the ambient condition sensor comprises at least one of a smoke sensor, a fire sensor, a thermal sensor, a gas sensor, a motion sensor or a radiation sensor;
a power supply for the control electronics comprising at least one of an alternating current power supply, a hardwired direct current power supply, and a battery power supply; and
a housing encloses at least the control electronics, the ambient condition sensor and the audio output transducer.
17. The ambient condition detector in claim 16 wherein the plurality of distinctly different tone pitches is factory set and is user non-selectable.
18. The tonal pattern of claim 16 wherein tones within the tone groups comprise at least two distinctly different tone pitches.
19. The tonal pattern of claim 16 wherein at least two tone groups are used, wherein at least one tone within one tone group is a distinctly different pitch than at least one tone within another tone group.
20. The at least one tone within one tone group in claim 19 comprises a low pitch to enhance hearing of the at least one tone by a person with a deficit in high frequency hearing sensitivity and the at least one tone within another tone group comprises a higher pitch of at least 1500 Hz.
21. The at least one tone within one tone group in claim 19 comprises a composite of more than one tone frequency.
22. The tone groups of claim 16 further comprise at least one occurrence where one tone group includes constant tone pitches of a first pitch and another tone group includes constant tone pitches of a second pitch where the first and second pitches are distinctly different.
23. The tone groups of claim 22 wherein the first pitch is at least 1500 Hz, and second pitch is a lower frequency to enhance hearing of the second pitch by a user with a deficit in high frequency hearing sensitivity.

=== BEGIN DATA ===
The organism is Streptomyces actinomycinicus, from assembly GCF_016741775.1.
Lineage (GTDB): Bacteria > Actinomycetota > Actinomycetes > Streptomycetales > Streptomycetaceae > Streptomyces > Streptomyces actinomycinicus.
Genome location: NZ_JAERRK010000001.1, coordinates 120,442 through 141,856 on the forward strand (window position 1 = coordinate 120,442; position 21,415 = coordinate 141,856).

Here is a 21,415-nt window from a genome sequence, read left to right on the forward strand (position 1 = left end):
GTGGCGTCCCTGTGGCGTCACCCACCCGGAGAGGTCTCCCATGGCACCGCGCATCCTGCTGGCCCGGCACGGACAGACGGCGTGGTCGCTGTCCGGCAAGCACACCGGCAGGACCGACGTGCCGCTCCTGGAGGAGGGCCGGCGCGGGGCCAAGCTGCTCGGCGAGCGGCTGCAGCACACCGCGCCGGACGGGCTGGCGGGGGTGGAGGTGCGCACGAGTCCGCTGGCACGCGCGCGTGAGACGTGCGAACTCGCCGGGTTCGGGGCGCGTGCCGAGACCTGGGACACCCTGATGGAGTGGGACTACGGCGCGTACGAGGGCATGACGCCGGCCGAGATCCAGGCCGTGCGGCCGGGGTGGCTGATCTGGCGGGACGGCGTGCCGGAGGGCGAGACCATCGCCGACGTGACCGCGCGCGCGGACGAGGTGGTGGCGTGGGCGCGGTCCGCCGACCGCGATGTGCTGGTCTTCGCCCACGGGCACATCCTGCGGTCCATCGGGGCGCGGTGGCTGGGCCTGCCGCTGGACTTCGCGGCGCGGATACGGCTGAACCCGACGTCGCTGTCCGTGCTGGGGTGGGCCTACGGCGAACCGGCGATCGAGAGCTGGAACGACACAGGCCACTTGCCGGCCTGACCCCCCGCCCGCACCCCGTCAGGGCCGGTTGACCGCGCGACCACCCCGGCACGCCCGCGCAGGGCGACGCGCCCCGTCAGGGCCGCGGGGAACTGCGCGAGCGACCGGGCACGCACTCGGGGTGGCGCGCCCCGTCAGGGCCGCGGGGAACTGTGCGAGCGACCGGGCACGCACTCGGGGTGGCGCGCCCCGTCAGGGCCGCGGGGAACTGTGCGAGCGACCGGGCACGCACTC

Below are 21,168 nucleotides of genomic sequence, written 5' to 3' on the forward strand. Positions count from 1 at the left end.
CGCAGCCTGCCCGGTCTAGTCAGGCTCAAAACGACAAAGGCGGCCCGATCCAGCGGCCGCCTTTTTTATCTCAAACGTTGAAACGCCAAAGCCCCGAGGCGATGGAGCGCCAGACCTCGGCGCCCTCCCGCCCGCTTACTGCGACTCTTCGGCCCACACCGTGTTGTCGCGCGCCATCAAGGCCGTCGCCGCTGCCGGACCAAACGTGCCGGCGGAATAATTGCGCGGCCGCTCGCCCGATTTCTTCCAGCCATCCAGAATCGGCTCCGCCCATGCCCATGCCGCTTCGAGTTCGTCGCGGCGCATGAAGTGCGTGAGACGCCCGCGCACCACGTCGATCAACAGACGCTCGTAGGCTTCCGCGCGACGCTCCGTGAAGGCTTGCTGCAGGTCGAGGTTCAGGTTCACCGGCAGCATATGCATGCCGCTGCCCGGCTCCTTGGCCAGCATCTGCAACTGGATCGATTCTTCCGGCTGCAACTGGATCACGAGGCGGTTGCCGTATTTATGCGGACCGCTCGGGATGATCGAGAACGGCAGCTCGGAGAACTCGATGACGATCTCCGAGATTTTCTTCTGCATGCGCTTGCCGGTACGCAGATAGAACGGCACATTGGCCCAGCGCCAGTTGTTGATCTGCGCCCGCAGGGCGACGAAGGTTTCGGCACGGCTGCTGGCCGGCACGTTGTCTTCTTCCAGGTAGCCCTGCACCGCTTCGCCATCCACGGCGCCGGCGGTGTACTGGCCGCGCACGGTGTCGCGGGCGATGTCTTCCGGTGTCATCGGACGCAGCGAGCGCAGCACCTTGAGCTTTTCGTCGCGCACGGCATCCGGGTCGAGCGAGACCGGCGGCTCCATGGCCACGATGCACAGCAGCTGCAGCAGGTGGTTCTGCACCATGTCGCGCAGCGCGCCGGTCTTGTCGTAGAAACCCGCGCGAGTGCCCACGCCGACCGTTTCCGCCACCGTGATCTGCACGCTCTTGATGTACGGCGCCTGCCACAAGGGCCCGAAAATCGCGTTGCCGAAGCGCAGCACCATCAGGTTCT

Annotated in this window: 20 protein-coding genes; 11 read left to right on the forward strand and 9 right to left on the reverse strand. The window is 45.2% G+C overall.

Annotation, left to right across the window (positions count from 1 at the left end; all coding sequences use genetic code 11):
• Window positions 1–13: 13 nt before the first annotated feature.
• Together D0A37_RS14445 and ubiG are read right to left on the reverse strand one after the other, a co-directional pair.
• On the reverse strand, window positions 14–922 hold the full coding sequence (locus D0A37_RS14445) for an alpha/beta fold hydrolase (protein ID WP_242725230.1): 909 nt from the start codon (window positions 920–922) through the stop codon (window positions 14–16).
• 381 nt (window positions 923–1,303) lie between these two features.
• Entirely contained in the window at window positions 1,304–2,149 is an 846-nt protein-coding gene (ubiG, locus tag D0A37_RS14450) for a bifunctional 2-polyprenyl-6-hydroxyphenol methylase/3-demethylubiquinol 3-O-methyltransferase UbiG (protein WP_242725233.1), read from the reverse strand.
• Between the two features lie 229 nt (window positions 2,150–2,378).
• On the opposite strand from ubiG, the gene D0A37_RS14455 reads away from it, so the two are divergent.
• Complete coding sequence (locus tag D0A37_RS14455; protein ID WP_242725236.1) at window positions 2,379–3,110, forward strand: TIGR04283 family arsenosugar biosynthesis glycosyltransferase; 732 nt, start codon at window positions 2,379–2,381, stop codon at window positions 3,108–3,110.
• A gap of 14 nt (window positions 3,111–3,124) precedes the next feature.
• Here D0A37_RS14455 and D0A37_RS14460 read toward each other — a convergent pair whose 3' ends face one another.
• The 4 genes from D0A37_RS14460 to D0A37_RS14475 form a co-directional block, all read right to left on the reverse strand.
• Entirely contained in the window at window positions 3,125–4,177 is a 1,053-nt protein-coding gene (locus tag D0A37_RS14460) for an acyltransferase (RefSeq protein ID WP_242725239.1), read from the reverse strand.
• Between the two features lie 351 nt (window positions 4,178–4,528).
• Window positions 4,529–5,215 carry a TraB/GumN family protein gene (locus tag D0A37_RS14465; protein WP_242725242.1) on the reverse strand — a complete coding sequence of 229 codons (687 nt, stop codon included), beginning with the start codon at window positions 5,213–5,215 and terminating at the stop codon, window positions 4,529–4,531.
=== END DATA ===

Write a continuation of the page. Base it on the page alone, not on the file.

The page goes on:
24. The ambient condition detector of claim 16 wherein at least one tone pitch is on the order of 3000 Hz.
25. The ambient condition detector of claim 16 wherein at least one tone pitch is on the order of 1500 Hz or less.
26. An ambient condition detector to detect the presence of at least one ambient condition comprising:
an ambient condition sensor to sense the presence of an ambient condition;
an electronic circuit to control a plurality of audible alarm tonal patterns emitted by an audio output transducer at least when the ambient condition sensor senses the presence of the ambient condition;
at least one of the audible alarm tonal patterns comprises at least two distinctly different pitch tones;
the distinctly different pitch tones are separated by at least one time interval where no audible pitch tones are emitted by the audio transducer;
one of the distinctly different pitch tones within the at least one of the audible alarm tonal patterns is at least 1000 Hz lower in frequency than another pitch tone within the at least one of the audible alarm tonal patterns; and